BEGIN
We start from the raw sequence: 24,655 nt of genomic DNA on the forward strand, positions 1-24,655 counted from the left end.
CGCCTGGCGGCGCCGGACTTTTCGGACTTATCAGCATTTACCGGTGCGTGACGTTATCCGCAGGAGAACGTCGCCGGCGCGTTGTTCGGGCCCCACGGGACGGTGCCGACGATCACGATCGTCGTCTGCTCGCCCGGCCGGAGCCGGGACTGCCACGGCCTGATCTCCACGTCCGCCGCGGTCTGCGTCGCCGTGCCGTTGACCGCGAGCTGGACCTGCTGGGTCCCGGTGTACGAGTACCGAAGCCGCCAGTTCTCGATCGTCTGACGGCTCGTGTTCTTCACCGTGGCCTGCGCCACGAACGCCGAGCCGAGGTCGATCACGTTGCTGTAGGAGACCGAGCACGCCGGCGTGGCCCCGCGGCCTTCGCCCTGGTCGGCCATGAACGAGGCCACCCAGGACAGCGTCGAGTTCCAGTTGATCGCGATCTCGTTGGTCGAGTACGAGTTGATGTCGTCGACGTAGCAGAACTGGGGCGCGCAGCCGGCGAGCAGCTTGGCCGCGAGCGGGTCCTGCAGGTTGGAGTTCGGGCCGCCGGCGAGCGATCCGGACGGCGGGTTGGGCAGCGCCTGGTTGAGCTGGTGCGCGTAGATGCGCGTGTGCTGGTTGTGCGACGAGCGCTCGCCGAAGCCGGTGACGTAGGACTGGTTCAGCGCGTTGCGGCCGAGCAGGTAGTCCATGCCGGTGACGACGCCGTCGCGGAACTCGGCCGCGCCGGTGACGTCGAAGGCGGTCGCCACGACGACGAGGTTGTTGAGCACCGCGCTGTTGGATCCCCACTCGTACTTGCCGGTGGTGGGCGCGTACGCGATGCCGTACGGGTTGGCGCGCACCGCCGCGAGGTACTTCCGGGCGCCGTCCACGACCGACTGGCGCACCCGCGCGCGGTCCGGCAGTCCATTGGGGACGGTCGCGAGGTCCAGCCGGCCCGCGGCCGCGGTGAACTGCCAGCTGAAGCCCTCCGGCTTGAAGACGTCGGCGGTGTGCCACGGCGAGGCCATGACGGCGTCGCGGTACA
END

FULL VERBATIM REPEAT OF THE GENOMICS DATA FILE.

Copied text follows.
We start from the raw sequence: 24,655 nt of genomic DNA on the forward strand, positions 1-24,655 counted from the left end.
CGCCTGGCGGCGCCGGACTTTTCGGACTTATCAGCATTTACCGGTGCGTGACGTTATCCGCAGGAGAACGTCGCCGGCGCGTTGTTCGGGCCCCACGGGACGGTGCCGACGATCACGATCGTCGTCTGCTCGCCCGGCCGGAGCCGGGACTGCCACGGCCTGATCTCCACGTCCGCCGCGGTCTGCGTCGCCGTGCCGTTGACCGCGAGCTGGACCTGCTGGGTCCCGGTGTACGAGTACCGAAGCCGCCAGTTCTCGATCGTCTGACGGCTCGTGTTCTTCACCGTGGCCTGCGCCACGAACGCCGAGCCGAGGTCGATCACGTTGCTGTAGGAGACCGAGCACGCCGGCGTGGCCCCGCGGCCTTCGCCCTGGTCGGCCATGAACGAGGCCACCCAGGACAGCGTCGAGTTCCAGTTGATCGCGATCTCGTTGGTCGAGTACGAGTTGATGTCGTCGACGTAGCAGAACTGGGGCGCGCAGCCGGCGAGCAGCTTGGCCGCGAGCGGGTCCTGCAGGTTGGAGTTCGGGCCGCCGGCGAGCGATCCGGACGGCGGGTTGGGCAGCGCCTGGTTGAGCTGGTGCGCGTAGATGCGCGTGTGCTGGTTGTGCGACGAGCGCTCGCCGAAGCCGGTGACGTAGGACTGGTTCAGCGCGTTGCGGCCGAGCAGGTAGTCCATGCCGGTGACGACGCCGTCGCGGAACTCGGCCGCGCCGGTGACGTCGAAGGCGGTCGCCACGACGACGAGGTTGTTGAGCACCGCGCTGTTGGATCCCCACTCGTACTTGCCGGTGGTGGGCGCGTACGCGATGCCGTACGGGTTGGCGCGCACCGCCGCGAGGTACTTCCGGGCGCCGTCCACGACCGACTGGCGCACCCGCGCGCGGTCCGGCAGTCCATTGGGGACGGTCGCGAGGTCCAGCCGGCCCGCGGCCGCGGTGAACTGCCAGCTGAAGCCCTCCGGCTTGAAGACGTCGGCGGTGTGCCACGGCGAGGCCATGACGGCGTCGCGGTACA